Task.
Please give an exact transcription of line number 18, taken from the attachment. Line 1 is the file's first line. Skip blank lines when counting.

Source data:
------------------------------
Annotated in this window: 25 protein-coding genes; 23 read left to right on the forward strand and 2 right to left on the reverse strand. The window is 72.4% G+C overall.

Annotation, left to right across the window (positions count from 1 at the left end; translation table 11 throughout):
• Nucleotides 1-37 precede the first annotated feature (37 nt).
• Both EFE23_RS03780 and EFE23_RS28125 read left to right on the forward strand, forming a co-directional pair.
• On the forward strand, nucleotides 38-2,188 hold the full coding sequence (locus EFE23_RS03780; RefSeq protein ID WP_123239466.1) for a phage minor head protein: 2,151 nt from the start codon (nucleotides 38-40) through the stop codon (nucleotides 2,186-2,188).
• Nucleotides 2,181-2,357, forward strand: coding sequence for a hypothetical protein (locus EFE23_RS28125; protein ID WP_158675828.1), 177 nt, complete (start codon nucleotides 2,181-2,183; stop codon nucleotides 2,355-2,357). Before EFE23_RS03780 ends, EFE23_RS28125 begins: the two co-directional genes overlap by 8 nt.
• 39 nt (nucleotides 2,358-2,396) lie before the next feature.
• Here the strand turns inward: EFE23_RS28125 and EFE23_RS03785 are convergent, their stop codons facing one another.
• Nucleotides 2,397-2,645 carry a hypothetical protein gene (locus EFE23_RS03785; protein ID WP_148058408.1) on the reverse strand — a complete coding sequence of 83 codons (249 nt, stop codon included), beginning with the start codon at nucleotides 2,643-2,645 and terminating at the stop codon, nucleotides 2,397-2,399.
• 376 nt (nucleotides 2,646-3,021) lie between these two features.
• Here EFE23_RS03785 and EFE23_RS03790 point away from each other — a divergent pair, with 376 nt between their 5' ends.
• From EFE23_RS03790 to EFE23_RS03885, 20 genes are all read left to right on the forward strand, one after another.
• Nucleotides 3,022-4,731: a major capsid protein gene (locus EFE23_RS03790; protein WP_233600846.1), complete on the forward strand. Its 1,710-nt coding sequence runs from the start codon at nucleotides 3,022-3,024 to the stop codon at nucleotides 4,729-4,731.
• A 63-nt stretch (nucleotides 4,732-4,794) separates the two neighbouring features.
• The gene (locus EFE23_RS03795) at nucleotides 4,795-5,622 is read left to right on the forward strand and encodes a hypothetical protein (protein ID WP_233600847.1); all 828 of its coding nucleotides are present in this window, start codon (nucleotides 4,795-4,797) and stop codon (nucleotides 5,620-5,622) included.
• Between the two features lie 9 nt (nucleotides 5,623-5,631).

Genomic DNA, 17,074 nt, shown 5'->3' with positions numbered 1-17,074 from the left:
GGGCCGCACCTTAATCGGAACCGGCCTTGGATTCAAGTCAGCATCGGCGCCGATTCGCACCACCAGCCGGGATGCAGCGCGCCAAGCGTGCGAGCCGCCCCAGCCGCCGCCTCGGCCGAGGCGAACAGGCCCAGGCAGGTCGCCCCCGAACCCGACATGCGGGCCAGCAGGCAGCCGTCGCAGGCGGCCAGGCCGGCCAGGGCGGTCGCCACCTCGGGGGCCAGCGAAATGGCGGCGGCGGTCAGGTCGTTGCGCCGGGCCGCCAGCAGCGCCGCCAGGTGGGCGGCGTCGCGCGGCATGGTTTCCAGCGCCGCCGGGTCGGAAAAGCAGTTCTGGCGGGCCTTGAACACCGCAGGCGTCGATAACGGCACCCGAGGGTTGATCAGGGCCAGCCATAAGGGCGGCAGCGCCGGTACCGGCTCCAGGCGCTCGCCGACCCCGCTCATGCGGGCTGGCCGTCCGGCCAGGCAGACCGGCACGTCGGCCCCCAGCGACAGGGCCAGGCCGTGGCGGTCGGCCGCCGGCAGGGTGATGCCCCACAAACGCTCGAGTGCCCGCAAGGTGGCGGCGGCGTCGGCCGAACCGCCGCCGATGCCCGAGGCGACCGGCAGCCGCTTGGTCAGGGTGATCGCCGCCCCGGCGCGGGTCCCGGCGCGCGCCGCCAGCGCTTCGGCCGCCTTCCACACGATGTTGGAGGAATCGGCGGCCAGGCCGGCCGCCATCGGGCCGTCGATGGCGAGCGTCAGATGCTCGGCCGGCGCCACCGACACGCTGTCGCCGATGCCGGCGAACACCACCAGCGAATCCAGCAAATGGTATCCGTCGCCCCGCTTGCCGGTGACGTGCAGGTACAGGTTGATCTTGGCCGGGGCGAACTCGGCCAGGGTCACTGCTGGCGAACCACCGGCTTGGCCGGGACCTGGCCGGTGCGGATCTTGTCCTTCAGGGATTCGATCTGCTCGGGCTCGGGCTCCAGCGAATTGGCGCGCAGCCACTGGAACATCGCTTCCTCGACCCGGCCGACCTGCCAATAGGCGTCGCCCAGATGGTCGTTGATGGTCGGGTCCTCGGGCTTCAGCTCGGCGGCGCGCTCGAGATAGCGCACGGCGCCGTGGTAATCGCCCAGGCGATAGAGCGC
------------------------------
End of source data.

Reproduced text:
GGGCCGCACCTTAATCGGAACCGGCCTTGGATTCAAGTCAGCATCGGCGCCGATTCGCACCACCAGCCGGGATGCAGCGCGCCAAGCGTGCGAGCCGCCCCAGCCGCCGCCTCGGCCGAGGCGAACAGGCCCAGGCAGGTCGCCCCCGAACCCGACATGCGGGCCAGCAGGCAGCCGTCGCAGGCGGCCAGGCCGGCCAGGGCGGTCGCCACCTCGGGGGCCAGCGAAATGGCGGCGGCGGTCAGGTCGTTGCGCCGGGCCGCCAGCAGCGCCGCCAGGTGGGCGGCGTCGCGCGGCATGGTTTCCAGCGCCGCCGGGTCGGAAAAGCAGTTCTGGCGGGCCTTGAACACCGCAGGCGTCGATAACGGCACCCGAGGGTTGATCAGGGCCAGCCATAAGGGCGGCAGCGCCGGTACCGGCTCCAGGCGCTCGCCGACCCCGCTCATGCGGGCTGGCCGTCCGGCCAGGCAGACCGGCACGTCGGCCCCCAGCGACAGGGCCAGGCCGTGGCGGTCGGCCGCCGGCAGGGTGATGCCCCACAAACGCTCGAGTGCCCGCAAGGTGGCGGCGGCGTCGGCCGAACCGCCGCCGATGCCCGAGGCGACCGGCAGCCGCTTGGTCAGGGTGATCGCCGCCCCGGCGCGGGTCCCGGCGCGCGCCGCCAGCGCTTCGGCCGCCTTCCACACGATGTTGGAGGAATCGGCGGCCAGGCCGGCCGCCATCGGGCCGTCGATGGCGAGCGTCAGATGCTCGGCCGGCGCCACCGACACGCTGTCGCCGATGCCGGCGAACACCACCAGCGAATCCAGCAAATGGTATCCGTCGCCCCGCTTGCCGGTGACGTGCAGGTACAGGTTGATCTTGGCCGGGGCGAACTCGGCCAGGGTCACTGCTGGCGAACCACCGGCTTGGCCGGGACCTGGCCGGTGCGGATCTTGTCCTTCAGGGATTCGATCTGCTCGGGCTCGGGCTCCAGCGAATTGGCGCGCAGCCACTGGAACATCGCTTCCTCGACCCGGCCGACCTGCCAATAGGCGTCGCCCAGATGGTCGTTGATGGTCGGGTCCTCGGGCTTCAGCTCGGCGGCGCGCTCGAGATAGCGCACGGCGCCGTGGTAATCGCCCAGGCGATAGAGCGC